Roy

There are three things Roy Marshall likes to do.

He likes to spend his mornings sitting in his Aladdin’s Cave of nautical junk and wait for people like me.

He likes to raise money for the Lifeboat.

And he likes to talk.

I’ve been in Oulton Broad, just up the lake from Lowestoft for five weeks now – or at least Samsara has while I went home and took my youngest skiing. But I’ve spent enough time here to get to know a bit about Roy.

It started off when I messed up the delivery address for a parcel and Roy took it in. A condition of Roy taking in parcels is a pound the Lifeboat box – but that entitled me to a 25% discount on a snap shackle.

Then I went back and donated my old anchor connector. After that, it was a hawse pipe for an aneroid barometer. Places like this can become addictive.

Roy hobbles about his treasures, knowing exactly where he can lay his hand on a 9mm bulldog grip or a tank for a 1968 Seagull.

He hobbles thanks to a kicking he got from a pair of visitors at HM Prison Blundeston. They were busy delivering a consignment of heroin when Roy, as the prison’s security officer, decided to confront them.

Roy isn’t worried about confronting anyone – it might have something to do with boxing for the Navy in his youth (Combined Services Light-Heavyweight Champion, 1975).

All this I learned while sorting through anodes and clevis pins and full-flow ball valves and a complete stern tube lubricator.

“I had a bit of a reputation for being aggressive,” he remarked as if talking about the weather. “That’s why they made me the gunner in the Falklands.”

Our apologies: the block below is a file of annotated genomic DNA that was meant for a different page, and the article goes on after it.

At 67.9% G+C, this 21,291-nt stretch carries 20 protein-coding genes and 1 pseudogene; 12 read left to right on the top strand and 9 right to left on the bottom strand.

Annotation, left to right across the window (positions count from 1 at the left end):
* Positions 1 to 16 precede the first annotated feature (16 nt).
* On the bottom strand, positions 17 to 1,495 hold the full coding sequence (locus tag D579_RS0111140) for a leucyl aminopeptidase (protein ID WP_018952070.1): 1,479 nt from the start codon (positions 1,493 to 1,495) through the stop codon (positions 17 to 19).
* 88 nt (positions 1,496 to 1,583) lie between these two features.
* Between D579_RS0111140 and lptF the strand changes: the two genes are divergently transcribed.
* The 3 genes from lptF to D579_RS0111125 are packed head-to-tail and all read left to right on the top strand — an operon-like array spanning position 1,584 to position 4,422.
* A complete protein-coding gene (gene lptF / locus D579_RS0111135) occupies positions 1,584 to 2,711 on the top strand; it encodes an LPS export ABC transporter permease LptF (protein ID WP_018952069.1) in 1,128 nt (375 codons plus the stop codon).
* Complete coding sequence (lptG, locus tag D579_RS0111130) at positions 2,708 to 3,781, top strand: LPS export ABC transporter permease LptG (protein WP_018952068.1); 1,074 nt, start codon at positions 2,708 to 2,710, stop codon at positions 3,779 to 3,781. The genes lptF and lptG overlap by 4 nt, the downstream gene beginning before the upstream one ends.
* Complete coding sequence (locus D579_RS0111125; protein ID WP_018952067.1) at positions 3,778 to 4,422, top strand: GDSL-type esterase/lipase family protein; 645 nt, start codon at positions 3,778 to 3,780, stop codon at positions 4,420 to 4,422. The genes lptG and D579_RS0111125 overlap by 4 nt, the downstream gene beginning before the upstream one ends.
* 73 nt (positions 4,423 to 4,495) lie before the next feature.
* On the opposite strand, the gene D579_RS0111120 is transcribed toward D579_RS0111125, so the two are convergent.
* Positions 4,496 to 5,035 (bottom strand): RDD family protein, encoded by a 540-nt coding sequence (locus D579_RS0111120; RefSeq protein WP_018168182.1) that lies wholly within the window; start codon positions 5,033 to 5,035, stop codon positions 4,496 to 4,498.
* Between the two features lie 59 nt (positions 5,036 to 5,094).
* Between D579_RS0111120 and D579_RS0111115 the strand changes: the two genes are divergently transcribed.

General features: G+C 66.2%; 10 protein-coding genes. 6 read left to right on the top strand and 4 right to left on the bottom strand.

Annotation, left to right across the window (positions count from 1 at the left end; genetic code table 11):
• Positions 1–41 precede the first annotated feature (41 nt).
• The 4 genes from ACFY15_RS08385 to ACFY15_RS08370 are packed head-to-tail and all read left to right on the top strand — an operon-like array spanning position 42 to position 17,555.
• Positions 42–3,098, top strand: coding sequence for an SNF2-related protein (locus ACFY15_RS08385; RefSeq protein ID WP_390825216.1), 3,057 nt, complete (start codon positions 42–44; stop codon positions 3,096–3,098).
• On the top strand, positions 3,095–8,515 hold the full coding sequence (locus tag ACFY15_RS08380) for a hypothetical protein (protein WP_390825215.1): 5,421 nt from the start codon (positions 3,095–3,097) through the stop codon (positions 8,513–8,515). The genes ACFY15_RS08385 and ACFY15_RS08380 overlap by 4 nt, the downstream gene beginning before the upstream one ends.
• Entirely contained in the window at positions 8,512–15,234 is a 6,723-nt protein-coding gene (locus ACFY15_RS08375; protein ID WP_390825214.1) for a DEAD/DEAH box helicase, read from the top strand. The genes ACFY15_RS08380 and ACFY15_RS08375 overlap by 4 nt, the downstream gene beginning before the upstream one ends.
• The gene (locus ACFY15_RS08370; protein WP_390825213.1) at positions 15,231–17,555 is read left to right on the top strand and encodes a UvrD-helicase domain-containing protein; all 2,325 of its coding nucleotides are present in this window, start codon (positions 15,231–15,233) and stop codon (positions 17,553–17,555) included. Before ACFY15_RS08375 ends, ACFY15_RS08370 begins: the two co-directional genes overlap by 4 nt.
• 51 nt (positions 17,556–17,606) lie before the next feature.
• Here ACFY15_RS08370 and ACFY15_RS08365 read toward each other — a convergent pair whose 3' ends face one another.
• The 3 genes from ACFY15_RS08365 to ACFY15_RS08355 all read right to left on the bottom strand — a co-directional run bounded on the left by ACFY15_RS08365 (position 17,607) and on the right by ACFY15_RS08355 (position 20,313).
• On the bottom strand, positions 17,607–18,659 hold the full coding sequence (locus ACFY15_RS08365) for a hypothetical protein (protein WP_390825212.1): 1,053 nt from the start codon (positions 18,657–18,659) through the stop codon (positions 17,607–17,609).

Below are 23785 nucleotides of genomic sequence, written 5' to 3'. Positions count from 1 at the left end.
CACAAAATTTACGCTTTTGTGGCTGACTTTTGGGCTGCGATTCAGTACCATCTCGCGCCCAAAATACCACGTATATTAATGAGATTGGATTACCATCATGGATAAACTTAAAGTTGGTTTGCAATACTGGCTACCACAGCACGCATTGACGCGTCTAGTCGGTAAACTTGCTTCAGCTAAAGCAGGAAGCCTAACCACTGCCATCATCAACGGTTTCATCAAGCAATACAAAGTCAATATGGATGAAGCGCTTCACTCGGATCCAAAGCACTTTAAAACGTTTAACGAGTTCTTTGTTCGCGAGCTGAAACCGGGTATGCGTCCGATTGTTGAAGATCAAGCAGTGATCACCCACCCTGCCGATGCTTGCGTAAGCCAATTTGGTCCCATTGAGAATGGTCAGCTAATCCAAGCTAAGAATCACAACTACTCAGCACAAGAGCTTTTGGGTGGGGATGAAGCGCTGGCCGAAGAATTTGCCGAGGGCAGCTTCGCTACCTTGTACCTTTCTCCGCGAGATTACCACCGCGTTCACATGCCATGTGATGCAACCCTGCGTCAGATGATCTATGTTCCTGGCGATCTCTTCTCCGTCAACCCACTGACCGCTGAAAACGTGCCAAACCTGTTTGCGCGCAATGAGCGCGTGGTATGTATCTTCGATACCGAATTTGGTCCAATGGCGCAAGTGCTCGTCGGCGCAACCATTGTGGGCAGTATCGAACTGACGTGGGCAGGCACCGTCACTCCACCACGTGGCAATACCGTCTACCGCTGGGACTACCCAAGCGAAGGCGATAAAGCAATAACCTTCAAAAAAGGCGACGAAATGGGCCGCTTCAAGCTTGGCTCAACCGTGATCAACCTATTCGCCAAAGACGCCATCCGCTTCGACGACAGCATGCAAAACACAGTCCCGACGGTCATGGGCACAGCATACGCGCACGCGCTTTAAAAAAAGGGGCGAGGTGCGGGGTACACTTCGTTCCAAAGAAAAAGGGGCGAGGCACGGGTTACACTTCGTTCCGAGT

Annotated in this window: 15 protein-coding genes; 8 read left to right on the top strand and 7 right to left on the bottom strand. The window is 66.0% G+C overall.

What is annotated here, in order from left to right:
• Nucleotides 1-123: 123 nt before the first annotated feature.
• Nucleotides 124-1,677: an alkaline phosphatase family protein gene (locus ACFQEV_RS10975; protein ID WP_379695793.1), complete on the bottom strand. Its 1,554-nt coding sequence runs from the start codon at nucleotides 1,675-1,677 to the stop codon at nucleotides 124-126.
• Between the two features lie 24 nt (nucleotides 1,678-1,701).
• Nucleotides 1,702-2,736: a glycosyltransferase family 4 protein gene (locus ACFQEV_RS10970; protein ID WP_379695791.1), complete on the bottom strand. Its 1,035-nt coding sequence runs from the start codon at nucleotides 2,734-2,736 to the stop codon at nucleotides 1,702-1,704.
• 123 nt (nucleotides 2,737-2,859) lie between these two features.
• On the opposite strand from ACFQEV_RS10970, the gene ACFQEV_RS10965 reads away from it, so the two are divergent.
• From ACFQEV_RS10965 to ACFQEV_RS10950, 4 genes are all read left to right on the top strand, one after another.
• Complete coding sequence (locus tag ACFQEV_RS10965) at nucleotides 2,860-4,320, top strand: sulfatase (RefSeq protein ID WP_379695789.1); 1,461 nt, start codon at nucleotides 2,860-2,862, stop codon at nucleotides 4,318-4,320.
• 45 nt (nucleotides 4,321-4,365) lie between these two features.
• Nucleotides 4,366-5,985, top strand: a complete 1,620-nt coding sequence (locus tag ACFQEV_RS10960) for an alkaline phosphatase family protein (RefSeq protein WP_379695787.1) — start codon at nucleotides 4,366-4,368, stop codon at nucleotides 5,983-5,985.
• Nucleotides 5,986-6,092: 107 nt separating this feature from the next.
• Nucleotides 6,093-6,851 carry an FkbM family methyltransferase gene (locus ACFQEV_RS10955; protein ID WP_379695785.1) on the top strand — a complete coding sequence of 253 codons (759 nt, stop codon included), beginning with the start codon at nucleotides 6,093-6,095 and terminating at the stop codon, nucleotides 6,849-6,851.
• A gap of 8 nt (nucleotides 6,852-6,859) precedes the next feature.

The gunner. Not a gunner?

Yes, the Admiralty had posted him to a requisitioned trawler. They took off all the fishing gear and refitted it as a minesweeper – but most of the time Roy and his shipmates ferried the SAS and the SBS around South Georgia. The trawler didn’t have any armament when they started out. But then, in view of what they were getting up to, the powers-that-be found a spare 20mm cannon and gave it to Roy so that he could blast away at the Argentinian bombers in San Carlos.

“Never hit a sausage, though.” he said. “But then nor did they, most of the time. They’d fitted propeller fuses to their bombs and then came in so low that there was no time for the propellers to spin long enough to arm the explosive. Most of the bombs just bounced off.”

So how much has he raised for the Lifeboat?

He pulled out a sheaf of receipts: “I’m the third highest donor…”

Wow!

“In Lowestoft.”

Good for you, Roy!

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